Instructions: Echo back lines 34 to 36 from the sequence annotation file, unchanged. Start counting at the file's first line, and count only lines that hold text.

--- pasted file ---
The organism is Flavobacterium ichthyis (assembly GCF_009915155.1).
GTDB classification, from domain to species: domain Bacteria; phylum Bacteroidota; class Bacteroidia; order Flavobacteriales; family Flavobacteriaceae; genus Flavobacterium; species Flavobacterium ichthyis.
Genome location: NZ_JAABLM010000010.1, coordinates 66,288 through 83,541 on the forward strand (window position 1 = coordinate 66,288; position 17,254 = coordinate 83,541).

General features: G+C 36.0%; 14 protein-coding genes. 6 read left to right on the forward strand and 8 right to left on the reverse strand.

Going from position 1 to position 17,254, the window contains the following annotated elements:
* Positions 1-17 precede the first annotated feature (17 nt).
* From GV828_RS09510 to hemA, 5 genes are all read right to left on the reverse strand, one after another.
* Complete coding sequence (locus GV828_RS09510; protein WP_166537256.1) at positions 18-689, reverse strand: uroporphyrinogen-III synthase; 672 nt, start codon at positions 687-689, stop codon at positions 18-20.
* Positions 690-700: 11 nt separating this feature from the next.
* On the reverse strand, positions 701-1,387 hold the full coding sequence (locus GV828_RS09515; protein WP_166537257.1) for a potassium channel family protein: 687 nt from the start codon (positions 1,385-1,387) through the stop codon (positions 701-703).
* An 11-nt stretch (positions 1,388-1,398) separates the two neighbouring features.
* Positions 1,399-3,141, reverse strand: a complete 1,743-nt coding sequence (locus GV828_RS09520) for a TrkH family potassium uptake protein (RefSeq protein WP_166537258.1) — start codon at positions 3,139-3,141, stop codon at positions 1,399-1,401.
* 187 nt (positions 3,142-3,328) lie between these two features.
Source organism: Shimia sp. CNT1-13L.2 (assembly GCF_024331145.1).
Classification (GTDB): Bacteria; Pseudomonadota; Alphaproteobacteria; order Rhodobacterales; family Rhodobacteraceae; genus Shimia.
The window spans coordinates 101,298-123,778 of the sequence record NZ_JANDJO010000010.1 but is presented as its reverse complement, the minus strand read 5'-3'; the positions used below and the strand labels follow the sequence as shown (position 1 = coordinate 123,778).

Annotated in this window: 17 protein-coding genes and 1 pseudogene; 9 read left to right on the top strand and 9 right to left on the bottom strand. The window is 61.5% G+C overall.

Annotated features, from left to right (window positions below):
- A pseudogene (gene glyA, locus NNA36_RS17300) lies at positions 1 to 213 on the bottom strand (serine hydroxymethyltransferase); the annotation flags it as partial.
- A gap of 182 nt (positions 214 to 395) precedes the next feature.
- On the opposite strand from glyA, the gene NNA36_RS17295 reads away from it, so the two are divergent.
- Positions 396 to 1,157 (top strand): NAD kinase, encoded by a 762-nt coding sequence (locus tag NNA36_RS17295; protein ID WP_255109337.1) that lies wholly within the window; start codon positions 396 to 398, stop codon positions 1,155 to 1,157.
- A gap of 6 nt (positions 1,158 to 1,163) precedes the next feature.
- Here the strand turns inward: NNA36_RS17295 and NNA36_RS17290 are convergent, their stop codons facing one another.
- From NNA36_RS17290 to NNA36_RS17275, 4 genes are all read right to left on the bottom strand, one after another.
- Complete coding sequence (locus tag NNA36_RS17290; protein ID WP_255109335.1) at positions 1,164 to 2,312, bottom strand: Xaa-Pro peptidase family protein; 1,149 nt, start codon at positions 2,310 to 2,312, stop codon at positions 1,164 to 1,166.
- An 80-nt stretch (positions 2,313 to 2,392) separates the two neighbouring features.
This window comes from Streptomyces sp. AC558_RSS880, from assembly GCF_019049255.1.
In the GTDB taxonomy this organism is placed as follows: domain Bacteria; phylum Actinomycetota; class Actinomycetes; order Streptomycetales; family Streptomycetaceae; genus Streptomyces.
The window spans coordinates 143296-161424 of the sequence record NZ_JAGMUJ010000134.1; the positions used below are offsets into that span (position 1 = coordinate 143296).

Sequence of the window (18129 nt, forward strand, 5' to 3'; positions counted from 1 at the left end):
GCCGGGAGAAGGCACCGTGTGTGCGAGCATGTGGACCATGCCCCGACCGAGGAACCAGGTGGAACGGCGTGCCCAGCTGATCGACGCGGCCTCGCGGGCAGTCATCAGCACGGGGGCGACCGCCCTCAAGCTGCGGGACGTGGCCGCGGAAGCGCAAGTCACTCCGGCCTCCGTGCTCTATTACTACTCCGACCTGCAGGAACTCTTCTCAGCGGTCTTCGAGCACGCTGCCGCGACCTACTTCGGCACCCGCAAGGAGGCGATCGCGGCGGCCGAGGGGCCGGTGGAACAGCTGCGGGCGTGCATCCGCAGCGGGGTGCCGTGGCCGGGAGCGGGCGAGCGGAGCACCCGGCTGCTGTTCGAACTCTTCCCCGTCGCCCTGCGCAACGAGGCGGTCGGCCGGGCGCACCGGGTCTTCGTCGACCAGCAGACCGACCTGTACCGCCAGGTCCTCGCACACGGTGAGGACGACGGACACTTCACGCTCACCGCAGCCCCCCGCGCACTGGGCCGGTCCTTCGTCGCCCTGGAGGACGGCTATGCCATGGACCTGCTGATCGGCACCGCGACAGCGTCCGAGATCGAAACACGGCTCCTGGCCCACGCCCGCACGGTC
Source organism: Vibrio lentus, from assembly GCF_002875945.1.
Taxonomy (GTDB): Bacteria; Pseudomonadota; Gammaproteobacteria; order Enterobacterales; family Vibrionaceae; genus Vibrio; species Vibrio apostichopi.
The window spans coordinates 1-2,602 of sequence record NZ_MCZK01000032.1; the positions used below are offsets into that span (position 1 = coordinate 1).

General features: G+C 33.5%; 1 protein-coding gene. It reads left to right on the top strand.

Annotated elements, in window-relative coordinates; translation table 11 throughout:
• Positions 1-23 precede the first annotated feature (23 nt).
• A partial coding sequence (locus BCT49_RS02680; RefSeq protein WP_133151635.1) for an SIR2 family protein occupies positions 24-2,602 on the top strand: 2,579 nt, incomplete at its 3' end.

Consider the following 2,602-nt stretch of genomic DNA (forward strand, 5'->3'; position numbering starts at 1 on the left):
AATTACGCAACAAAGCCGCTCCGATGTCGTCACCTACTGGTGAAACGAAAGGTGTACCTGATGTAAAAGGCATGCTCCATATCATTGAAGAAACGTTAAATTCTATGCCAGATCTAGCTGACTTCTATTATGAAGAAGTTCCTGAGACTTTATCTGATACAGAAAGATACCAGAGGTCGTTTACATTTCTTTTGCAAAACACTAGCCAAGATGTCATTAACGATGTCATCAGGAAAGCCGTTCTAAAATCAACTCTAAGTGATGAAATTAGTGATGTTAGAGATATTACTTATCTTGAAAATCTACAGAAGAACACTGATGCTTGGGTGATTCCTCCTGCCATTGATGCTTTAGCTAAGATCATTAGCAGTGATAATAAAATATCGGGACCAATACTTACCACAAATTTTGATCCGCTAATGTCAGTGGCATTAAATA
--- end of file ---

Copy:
Taxonomy (GTDB): Bacteria; Pseudomonadota; Gammaproteobacteria; order Enterobacterales; family Vibrionaceae; genus Vibrio; species Vibrio apostichopi.
The window spans coordinates 1-2,602 of sequence record NZ_MCZK01000032.1; the positions used below are offsets into that span (position 1 = coordinate 1).

General features: G+C 33.5%; 1 protein-coding gene. It reads left to right on the top strand.